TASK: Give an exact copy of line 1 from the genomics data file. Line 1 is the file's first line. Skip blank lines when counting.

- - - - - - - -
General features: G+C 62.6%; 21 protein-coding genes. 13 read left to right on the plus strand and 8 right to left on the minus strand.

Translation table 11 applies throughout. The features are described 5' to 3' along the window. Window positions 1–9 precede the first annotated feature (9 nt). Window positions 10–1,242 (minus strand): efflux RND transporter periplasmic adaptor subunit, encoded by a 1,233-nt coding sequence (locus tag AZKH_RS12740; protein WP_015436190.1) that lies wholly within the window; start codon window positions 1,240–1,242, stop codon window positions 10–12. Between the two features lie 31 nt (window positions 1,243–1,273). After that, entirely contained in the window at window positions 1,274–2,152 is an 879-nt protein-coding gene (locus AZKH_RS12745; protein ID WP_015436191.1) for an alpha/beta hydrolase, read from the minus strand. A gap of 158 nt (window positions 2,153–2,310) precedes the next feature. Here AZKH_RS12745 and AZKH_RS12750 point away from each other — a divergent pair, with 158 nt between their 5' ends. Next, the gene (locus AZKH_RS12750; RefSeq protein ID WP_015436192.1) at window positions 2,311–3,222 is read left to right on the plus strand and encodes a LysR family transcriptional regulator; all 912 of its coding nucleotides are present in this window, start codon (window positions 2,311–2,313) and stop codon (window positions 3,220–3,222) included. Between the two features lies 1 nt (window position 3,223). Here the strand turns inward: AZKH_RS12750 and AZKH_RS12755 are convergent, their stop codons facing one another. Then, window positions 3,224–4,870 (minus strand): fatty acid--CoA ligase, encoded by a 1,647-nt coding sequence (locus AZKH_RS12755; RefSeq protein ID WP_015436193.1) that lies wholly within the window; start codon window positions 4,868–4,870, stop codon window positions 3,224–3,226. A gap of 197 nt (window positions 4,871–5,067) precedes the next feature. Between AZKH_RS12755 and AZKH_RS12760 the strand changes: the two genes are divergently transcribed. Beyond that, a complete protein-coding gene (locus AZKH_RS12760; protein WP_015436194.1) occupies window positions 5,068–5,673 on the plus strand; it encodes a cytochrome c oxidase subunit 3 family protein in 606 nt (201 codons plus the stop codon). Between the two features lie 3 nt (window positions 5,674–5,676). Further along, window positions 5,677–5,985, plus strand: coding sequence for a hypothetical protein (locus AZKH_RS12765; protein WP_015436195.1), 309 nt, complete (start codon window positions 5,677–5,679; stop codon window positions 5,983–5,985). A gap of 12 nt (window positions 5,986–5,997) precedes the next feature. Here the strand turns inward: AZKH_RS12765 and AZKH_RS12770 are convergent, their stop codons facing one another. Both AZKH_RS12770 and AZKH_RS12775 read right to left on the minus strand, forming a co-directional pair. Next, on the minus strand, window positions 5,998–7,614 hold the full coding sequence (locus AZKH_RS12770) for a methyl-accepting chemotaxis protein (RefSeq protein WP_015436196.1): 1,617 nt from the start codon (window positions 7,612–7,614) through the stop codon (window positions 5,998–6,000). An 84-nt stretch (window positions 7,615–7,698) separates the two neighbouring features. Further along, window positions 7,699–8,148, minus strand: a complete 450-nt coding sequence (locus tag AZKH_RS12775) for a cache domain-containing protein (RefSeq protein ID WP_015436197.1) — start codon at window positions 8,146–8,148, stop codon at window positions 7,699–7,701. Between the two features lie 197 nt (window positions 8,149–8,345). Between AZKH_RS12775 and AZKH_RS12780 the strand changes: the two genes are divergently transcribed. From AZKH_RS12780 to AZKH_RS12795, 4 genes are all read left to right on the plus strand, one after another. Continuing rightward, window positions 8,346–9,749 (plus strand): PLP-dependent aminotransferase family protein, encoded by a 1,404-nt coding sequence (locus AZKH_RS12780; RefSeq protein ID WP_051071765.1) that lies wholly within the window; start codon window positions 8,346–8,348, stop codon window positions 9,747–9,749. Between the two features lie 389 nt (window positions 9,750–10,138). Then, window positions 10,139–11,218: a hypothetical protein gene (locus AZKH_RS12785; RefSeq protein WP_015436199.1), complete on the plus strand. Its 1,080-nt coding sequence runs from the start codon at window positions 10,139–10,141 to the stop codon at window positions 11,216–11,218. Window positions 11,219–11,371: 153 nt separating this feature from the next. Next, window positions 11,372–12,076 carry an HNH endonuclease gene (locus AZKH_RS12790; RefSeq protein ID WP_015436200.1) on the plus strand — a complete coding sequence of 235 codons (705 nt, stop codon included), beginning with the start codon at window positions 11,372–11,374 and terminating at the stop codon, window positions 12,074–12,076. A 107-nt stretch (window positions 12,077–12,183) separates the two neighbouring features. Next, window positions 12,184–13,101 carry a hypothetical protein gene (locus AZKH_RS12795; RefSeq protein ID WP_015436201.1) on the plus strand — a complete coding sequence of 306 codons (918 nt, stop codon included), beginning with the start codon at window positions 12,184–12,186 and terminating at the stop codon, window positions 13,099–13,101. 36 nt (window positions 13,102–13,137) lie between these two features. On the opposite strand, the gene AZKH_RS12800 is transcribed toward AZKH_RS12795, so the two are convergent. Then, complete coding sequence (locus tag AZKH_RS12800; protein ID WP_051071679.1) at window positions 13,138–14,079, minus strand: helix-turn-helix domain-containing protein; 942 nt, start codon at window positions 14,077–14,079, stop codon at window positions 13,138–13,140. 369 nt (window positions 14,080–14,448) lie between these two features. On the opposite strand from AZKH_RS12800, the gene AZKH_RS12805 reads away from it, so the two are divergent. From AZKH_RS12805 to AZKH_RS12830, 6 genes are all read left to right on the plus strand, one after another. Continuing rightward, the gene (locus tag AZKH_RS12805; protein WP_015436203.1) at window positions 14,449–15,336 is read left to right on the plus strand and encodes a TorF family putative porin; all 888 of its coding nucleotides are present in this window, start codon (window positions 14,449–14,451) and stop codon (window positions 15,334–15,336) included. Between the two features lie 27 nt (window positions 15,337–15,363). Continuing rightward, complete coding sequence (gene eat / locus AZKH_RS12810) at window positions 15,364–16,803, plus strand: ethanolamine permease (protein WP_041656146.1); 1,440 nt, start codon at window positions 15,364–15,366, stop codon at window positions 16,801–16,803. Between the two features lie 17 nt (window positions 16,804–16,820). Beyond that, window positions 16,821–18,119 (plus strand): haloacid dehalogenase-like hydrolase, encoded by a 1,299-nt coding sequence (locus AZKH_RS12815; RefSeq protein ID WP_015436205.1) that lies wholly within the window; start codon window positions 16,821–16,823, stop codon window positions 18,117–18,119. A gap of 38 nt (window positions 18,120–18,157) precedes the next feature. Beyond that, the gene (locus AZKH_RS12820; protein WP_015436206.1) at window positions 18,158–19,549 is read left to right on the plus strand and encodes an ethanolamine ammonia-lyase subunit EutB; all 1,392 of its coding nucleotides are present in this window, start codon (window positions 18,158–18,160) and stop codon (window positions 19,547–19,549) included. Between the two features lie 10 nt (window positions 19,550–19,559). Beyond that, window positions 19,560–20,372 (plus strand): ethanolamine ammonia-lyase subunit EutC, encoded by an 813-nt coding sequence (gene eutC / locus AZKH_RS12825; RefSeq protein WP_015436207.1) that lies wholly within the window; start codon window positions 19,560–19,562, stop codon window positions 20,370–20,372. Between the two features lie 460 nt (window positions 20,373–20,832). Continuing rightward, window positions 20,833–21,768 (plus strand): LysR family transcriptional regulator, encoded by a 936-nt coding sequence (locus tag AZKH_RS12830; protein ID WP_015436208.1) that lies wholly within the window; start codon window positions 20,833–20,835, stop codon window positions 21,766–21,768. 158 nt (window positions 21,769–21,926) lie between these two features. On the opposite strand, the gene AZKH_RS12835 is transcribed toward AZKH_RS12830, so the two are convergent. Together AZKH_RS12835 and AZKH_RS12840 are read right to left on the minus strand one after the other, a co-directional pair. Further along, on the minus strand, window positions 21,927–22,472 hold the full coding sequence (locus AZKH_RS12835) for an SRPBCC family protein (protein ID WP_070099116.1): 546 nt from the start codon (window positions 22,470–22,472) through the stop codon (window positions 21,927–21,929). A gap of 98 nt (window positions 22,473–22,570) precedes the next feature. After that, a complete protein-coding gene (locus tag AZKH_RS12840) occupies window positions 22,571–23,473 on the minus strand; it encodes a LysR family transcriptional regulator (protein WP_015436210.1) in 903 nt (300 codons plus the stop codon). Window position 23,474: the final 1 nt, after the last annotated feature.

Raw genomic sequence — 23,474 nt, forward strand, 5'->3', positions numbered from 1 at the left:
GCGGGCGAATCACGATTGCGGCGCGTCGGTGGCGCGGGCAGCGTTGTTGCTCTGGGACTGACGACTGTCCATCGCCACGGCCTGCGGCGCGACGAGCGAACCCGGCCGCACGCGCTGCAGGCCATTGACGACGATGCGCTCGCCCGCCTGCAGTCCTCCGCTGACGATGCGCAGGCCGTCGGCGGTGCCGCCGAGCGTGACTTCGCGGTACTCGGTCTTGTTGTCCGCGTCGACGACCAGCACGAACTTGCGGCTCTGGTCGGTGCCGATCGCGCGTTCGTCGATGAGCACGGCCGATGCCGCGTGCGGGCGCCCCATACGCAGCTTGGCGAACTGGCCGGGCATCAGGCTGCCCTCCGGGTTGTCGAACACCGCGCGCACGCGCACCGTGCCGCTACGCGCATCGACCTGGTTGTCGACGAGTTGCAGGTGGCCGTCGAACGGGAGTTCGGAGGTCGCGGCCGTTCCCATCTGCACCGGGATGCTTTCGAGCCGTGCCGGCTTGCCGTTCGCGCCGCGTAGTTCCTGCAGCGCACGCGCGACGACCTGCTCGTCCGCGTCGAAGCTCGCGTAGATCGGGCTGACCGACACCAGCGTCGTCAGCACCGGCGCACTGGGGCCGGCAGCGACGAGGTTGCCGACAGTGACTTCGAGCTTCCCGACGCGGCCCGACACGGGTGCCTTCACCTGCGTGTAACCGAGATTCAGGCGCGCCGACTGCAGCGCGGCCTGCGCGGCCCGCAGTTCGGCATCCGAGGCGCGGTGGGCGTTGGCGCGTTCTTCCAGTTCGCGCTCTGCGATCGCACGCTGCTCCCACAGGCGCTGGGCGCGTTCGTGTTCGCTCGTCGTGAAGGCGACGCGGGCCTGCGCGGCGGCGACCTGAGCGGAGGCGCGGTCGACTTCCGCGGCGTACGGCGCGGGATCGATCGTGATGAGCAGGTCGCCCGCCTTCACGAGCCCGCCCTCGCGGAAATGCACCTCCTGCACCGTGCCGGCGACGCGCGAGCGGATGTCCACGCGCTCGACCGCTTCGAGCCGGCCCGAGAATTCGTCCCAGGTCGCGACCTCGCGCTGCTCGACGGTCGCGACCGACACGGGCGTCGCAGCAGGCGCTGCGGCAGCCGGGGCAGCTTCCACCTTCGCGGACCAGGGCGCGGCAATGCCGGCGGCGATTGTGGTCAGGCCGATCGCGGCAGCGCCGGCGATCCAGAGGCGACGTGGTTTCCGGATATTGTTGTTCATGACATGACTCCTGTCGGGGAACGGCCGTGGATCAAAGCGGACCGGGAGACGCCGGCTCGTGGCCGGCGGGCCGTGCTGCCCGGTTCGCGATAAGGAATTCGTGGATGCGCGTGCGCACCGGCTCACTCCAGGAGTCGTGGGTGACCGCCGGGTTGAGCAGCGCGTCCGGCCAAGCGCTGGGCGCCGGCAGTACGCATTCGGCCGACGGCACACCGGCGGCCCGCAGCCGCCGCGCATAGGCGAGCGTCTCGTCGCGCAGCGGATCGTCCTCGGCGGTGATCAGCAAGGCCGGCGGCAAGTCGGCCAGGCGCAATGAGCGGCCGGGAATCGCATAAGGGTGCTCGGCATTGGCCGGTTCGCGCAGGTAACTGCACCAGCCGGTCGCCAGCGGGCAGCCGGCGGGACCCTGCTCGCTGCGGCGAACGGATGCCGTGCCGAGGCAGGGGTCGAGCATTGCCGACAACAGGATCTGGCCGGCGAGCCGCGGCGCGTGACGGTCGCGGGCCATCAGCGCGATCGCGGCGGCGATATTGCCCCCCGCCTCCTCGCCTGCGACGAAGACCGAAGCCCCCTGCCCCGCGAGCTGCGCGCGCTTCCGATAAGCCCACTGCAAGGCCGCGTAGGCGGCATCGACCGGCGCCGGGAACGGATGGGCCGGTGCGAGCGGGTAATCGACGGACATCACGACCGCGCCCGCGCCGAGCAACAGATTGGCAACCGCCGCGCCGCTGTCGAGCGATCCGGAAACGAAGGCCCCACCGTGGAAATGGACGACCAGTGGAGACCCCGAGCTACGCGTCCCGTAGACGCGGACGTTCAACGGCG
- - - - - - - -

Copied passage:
General features: G+C 62.6%; 21 protein-coding genes. 13 read left to right on the plus strand and 8 right to left on the minus strand.